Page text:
Objective-C: The Final Frontier

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It’s been a tough couple of days with my head spinning and – as my wife says – me being not very happy. This is because every book i read about iOS developing appears to be hopelessly out of date. My fault for wanting to get my hands dirty with bleeding edge shenanigans.

Book No. 1 “iPhone Apps for Absolute Beginners” is written really well, however 9 out of 10 examples don’t work. Outdated code, code not reprinted properly, instructions are for Xcode 3, you name it. There’s only so much frustration you can take until you put this to one side and look elsewhere.

Book No. 2 “Teach Yourself iPad Apps” started out a bit tough, but now that I’ve got my head buried deep in this matter sounds more promising by the minute. At least: the examples work, even if they’re based on Xcode 3 too. The author was nice enough to include an updated Xcode 4 chapter on his homepage.

Frustration and agony to one side, let me share with you the exciting things I have managed to build these past few days.

Native Apps in HTML 5 and CSS3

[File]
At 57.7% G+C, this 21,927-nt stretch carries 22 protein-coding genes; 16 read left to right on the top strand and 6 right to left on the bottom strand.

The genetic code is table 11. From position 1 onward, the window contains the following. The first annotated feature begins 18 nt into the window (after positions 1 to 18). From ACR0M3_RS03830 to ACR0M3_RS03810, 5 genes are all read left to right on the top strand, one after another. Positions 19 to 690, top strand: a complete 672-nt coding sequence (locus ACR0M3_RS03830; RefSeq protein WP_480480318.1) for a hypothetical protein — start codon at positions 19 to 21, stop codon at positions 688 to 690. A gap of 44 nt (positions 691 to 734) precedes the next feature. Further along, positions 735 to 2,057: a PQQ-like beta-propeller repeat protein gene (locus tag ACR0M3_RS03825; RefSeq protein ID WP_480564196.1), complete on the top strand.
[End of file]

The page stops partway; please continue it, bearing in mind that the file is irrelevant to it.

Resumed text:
Courtesy of the PhoneGap.com (and Julia’s research) I have managed to discover the magic of Frameworks. These are add-ons of what would natively be possible with Xcode and give you additional ways of getting things done.

In my case, I’m rubbish at Objective-C and have no clue how to even put a message up on the screen, let a lone a picture of video. But thanks to PhoneGap, I can write stuff in HTML – which I’m very accustomed to. Bring it on I say!

Here are a couple of screenshots of my first app using this technology:



I haven’t added CSS here at all hence it doesn’t look pretty. But what does happen is:

  • App loads and displays text that I have written
  • it also displays my own pictures
  • and when you click on it, the NEXT page gets displayed
  • all of this without knowing friggin Objective C ๐Ÿ˜›

The other noteworthy point here is that HTML apps are usually reformatted websites and require an internet connection to work. No good if you’re on the tube. The user doesn’t usually have an icon on the desktop either but instead has to navigate to a URL on the web. Not what we want.

PhoneGap makes all this disappear and gives us the ability to “translate” HTML into an Objective-C wrapper – hence it’s a fully fledged app with access to the iOS device’s cool functions such as camera and phone dialer. It even exports to iOS as well as Android, and they’re planning support for Nintendo 3DS.

To reiterate: write code ONCE in the tools you already know, then deploy to multiple platforms as well as the web. This is huge! Did I mention it’s completely free?

The downside here is that even though you can tweak the CSS to mimic the iOS look, and the fact that you can access core functionality, you’re effectively presenting people with a local website. This isn’t bad, but it limits what you can do with it. The pros greatly outweigh the cons of course, which is why I think the next step is even cooler:

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